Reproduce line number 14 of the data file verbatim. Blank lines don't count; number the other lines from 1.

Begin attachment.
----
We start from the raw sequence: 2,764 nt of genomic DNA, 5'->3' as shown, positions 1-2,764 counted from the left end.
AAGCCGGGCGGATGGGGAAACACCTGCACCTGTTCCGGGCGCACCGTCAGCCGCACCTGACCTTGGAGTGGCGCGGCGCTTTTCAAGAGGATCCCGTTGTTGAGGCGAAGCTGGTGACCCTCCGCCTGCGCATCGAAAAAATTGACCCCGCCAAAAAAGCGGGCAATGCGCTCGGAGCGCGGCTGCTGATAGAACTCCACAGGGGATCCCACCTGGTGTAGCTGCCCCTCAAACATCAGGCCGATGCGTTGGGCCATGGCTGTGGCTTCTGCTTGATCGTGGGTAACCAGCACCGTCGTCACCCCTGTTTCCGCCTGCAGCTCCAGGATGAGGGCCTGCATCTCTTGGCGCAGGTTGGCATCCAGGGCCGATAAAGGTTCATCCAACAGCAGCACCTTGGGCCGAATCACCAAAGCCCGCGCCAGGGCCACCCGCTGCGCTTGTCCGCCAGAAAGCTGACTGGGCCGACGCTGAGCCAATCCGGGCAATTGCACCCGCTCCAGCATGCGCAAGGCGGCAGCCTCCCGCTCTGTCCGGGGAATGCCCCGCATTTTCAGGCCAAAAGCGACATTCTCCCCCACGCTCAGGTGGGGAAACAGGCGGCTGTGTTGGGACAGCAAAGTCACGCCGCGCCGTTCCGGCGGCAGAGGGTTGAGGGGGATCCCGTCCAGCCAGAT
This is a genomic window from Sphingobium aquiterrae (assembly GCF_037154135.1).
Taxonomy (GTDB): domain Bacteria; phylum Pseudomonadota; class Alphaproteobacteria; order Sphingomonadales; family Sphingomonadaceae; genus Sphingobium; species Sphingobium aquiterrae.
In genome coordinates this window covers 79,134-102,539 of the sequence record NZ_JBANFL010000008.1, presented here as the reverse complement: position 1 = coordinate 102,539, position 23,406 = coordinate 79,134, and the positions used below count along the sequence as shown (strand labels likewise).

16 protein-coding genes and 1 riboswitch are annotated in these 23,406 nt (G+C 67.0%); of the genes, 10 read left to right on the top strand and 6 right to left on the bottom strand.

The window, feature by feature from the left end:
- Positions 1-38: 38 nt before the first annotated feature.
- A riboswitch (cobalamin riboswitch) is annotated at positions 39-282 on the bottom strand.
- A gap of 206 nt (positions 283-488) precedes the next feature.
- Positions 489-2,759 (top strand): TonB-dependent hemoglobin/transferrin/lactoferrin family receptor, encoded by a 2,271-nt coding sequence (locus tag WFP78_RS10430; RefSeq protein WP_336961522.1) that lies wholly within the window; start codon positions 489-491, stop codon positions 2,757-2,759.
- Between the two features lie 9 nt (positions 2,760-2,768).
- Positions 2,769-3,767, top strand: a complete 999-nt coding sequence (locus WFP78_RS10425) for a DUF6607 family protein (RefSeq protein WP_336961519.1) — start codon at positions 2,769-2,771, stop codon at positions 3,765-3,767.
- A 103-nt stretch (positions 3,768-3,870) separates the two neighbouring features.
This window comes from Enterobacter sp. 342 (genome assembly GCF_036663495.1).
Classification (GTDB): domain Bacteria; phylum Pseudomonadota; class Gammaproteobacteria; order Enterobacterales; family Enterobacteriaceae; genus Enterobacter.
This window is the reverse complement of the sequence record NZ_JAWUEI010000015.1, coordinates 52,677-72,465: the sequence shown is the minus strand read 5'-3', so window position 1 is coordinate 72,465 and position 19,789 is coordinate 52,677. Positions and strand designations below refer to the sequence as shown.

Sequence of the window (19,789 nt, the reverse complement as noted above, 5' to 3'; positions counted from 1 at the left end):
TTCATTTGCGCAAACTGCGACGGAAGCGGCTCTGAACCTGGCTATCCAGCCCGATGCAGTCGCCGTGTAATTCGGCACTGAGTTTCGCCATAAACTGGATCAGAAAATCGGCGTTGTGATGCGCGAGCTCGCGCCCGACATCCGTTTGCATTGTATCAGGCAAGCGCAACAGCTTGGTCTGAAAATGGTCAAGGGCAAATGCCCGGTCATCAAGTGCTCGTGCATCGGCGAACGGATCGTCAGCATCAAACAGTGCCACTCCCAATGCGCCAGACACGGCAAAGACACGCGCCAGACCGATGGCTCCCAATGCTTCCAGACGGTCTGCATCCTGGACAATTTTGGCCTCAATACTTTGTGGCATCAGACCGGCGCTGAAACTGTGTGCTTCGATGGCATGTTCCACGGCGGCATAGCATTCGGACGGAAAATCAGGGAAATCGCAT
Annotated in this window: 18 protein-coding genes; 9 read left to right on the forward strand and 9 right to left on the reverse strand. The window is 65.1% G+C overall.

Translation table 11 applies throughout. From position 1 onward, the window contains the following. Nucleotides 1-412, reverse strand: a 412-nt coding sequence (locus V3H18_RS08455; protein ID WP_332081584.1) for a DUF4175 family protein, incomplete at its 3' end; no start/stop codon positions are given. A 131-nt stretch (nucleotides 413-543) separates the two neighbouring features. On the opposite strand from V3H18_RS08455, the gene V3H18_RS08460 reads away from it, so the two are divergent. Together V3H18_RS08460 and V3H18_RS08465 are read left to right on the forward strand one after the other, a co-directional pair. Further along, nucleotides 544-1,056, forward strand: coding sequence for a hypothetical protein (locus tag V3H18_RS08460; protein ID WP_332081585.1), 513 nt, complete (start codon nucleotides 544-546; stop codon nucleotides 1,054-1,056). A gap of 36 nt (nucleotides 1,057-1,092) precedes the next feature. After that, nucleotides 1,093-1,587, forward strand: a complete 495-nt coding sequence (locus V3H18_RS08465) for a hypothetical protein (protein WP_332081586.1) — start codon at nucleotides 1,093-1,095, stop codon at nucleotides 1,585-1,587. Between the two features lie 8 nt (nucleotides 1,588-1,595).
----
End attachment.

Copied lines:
- A 103-nt stretch (positions 3,768-3,870) separates the two neighbouring features.